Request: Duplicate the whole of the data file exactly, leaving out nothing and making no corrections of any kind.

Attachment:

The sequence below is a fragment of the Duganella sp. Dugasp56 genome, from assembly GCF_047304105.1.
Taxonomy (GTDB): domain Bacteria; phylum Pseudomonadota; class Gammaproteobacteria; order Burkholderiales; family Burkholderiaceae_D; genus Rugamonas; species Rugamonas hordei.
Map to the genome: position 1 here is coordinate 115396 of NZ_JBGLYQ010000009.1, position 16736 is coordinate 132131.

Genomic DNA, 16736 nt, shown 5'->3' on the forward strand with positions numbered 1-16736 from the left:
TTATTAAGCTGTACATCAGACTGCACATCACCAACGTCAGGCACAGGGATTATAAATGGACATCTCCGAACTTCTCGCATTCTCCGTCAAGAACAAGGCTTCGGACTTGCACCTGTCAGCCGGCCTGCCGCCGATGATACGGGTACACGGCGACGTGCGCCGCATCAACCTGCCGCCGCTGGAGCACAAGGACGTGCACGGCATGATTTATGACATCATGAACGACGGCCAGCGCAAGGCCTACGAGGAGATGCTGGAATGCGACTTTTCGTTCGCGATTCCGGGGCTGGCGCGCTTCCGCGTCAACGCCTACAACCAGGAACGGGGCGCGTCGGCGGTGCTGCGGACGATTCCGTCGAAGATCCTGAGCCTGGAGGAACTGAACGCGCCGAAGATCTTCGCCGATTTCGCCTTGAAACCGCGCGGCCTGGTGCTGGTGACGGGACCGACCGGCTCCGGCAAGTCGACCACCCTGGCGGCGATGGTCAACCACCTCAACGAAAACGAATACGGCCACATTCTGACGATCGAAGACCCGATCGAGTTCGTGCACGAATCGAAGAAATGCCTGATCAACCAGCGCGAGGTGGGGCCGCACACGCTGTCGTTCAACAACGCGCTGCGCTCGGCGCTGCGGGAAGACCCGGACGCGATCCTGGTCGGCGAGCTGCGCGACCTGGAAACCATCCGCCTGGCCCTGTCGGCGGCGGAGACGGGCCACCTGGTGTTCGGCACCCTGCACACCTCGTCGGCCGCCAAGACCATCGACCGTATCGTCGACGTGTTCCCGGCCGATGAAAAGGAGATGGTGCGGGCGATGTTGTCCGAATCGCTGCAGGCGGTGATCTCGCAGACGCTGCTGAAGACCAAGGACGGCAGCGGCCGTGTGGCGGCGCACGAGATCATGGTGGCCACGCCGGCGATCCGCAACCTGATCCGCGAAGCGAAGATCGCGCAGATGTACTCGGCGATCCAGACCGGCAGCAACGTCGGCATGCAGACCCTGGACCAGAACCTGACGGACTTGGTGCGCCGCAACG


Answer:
The sequence below is a fragment of the Duganella sp. Dugasp56 genome, from assembly GCF_047304105.1.
Taxonomy (GTDB): domain Bacteria; phylum Pseudomonadota; class Gammaproteobacteria; order Burkholderiales; family Burkholderiaceae_D; genus Rugamonas; species Rugamonas hordei.
Map to the genome: position 1 here is coordinate 115396 of NZ_JBGLYQ010000009.1, position 16736 is coordinate 132131.

Genomic DNA, 16736 nt, shown 5'->3' on the forward strand with positions numbered 1-16736 from the left:
TTATTAAGCTGTACATCAGACTGCACATCACCAACGTCAGGCACAGGGATTATAAATGGACATCTCCGAACTTCTCGCATTCTCCGTCAAGAACAAGGCTTCGGACTTGCACCTGTCAGCCGGCCTGCCGCCGATGATACGGGTACACGGCGACGTGCGCCGCATCAACCTGCCGCCGCTGGAGCACAAGGACGTGCACGGCATGATTTATGACATCATGAACGACGGCCAGCGCAAGGCCTACGAGGAGATGCTGGAATGCGACTTTTCGTTCGCGATTCCGGGGCTGGCGCGCTTCCGCGTCAACGCCTACAACCAGGAACGGGGCGCGTCGGCGGTGCTGCGGACGATTCCGTCGAAGATCCTGAGCCTGGAGGAACTGAACGCGCCGAAGATCTTCGCCGATTTCGCCTTGAAACCGCGCGGCCTGGTGCTGGTGACGGGACCGACCGGCTCCGGCAAGTCGACCACCCTGGCGGCGATGGTCAACCACCTCAACGAAAACGAATACGGCCACATTCTGACGATCGAAGACCCGATCGAGTTCGTGCACGAATCGAAGAAATGCCTGATCAACCAGCGCGAGGTGGGGCCGCACACGCTGTCGTTCAACAACGCGCTGCGCTCGGCGCTGCGGGAAGACCCGGACGCGATCCTGGTCGGCGAGCTGCGCGACCTGGAAACCATCCGCCTGGCCCTGTCGGCGGCGGAGACGGGCCACCTGGTGTTCGGCACCCTGCACACCTCGTCGGCCGCCAAGACCATCGACCGTATCGTCGACGTGTTCCCGGCCGATGAAAAGGAGATGGTGCGGGCGATGTTGTCCGAATCGCTGCAGGCGGTGATCTCGCAGACGCTGCTGAAGACCAAGGACGGCAGCGGCCGTGTGGCGGCGCACGAGATCATGGTGGCCACGCCGGCGATCCGCAACCTGATCCGCGAAGCGAAGATCGCGCAGATGTACTCGGCGATCCAGACCGGCAGCAACGTCGGCATGCAGACCCTGGACCAGAACCTGACGGACTTGGTGCGCCGCAACG